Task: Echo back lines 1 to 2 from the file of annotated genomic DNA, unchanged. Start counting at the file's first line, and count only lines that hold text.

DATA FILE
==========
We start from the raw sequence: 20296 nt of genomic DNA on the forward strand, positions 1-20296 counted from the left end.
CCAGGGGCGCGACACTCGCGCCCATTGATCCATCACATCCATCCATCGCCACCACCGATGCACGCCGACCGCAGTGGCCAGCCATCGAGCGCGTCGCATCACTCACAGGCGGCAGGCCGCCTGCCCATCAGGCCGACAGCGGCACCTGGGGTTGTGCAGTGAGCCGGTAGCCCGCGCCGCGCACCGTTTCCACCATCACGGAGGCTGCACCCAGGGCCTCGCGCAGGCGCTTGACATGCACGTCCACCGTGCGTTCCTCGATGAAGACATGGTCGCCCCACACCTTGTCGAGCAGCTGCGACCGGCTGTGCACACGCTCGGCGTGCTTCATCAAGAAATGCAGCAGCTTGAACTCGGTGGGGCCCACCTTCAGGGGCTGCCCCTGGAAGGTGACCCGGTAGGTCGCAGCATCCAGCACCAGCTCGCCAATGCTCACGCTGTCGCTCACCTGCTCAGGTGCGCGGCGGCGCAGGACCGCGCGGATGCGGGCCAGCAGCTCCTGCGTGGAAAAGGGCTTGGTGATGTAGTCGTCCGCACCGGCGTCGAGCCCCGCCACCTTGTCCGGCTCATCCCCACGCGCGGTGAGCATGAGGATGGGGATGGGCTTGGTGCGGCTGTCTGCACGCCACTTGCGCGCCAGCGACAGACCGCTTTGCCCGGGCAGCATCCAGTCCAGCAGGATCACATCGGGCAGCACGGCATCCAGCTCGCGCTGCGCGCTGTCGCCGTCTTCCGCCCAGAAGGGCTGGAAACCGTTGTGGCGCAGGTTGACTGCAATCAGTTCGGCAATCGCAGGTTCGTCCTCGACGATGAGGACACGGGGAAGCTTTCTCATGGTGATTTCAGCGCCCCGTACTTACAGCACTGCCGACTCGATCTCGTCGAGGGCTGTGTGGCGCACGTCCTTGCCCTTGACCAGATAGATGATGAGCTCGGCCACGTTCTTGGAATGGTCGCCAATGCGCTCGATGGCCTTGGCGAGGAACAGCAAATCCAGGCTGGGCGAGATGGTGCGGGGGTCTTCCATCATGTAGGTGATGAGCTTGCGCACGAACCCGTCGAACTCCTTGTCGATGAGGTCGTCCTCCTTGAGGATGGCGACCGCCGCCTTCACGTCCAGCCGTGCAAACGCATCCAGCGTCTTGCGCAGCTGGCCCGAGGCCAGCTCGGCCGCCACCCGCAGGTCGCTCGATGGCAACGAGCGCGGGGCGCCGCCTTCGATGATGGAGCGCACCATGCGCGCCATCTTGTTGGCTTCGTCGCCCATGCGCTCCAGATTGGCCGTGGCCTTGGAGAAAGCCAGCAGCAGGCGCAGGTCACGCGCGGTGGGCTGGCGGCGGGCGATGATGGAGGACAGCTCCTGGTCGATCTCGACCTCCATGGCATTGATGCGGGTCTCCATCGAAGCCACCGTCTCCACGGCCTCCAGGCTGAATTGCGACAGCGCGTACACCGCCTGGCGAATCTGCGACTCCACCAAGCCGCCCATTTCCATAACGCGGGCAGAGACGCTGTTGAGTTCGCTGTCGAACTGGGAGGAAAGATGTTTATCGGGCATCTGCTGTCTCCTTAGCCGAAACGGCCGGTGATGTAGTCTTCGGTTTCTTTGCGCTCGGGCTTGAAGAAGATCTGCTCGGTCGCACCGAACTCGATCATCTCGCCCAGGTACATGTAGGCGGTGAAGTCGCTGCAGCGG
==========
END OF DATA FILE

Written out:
We start from the raw sequence: 20296 nt of genomic DNA on the forward strand, positions 1-20296 counted from the left end.
CCAGGGGCGCGACACTCGCGCCCATTGATCCATCACATCCATCCATCGCCACCACCGATGCACGCCGACCGCAGTGGCCAGCCATCGAGCGCGTCGCATCACTCACAGGCGGCAGGCCGCCTGCCCATCAGGCCGACAGCGGCACCTGGGGTTGTGCAGTGAGCCGGTAGCCCGCGCCGCGCACCGTTTCCACCATCACGGAGGCTGCACCCAGGGCCTCGCGCAGGCGCTTGACATGCACGTCCACCGTGCGTTCCTCGATGAAGACATGGTCGCCCCACACCTTGTCGAGCAGCTGCGACCGGCTGTGCACACGCTCGGCGTGCTTCATCAAGAAATGCAGCAGCTTGAACTCGGTGGGGCCCACCTTCAGGGGCTGCCCCTGGAAGGTGACCCGGTAGGTCGCAGCATCCAGCACCAGCTCGCCAATGCTCACGCTGTCGCTCACCTGCTCAGGTGCGCGGCGGCGCAGGACCGCGCGGATGCGGGCCAGCAGCTCCTGCGTGGAAAAGGGCTTGGTGATGTAGTCGTCCGCACCGGCGTCGAGCCCCGCCACCTTGTCCGGCTCATCCCCACGCGCGGTGAGCATGAGGATGGGGATGGGCTTGGTGCGGCTGTCTGCACGCCACTTGCGCGCCAGCGACAGACCGCTTTGCCCGGGCAGCATCCAGTCCAGCAGGATCACATCGGGCAGCACGGCATCCAGCTCGCGCTGCGCGCTGTCGCCGTCTTCCGCCCAGAAGGGCTGGAAACCGTTGTGGCGCAGGTTGACTGCAATCAGTTCGGCAATCGCAGGTTCGTCCTCGACGATGAGGACACGGGGAAGCTTTCTCATGGTGATTTCAGCGCCCCGTACTTACAGCACTGCCGACTCGATCTCGTCGAGGGCTGTGTGGCGCACGTCCTTGCCCTTGACCAGATAGATGATGAGCTCGGCCACGTTCTTGGAATGGTCGCCAATGCGCTCGATGGCCTTGGCGAGGAACAGCAAATCCAGGCTGGGCGAGATGGTGCGGGGGTCTTCCATCATGTAGGTGATGAGCTTGCGCACGAACCCGTCGAACTCCTTGTCGATGAGGTCGTCCTCCTTGAGGATGGCGACCGCCGCCTTCACGTCCAGCCGTGCAAACGCATCCAGCGTCTTGCGCAGCTGGCCCGAGGCCAGCTCGGCCGCCACCCGCAGGTCGCTCGATGGCAACGAGCGCGGGGCGCCGCCTTCGATGATGGAGCGCACCATGCGCGCCATCTTGTTGGCTTCGTCGCCCATGCGCTCCAGATTGGCCGTGGCCTTGGAGAAAGCCAGCAGCAGGCGCAGGTCACGCGCGGTGGGCTGGCGGCGGGCGATGATGGAGGACAGCTCCTGGTCGATCTCGACCTCCATGGCATTGATGCGGGTCTCCATCGAAGCCACCGTCTCCACGGCCTCCAGGCTGAATTGCGACAGCGCGTACACCGCCTGGCGAATCTGCGACTCCACCAAGCCGCCCATTTCCATAACGCGGGCAGAGACGCTGTTGAGTTCGCTGTCGAACTGGGAGGAAAGATGTTTATCGGGCATCTGCTGTCTCCTTAGCCGAAACGGCCGGTGATGTAGTCTTCGGTTTCTTTGCGCTCGGGCTTGAAGAAGATCTGCTCGGTCGCACCGAACTCGATCATCTCGCCCAGGTACATGTAGGCGGTGAAGTCGCTGCAGCGG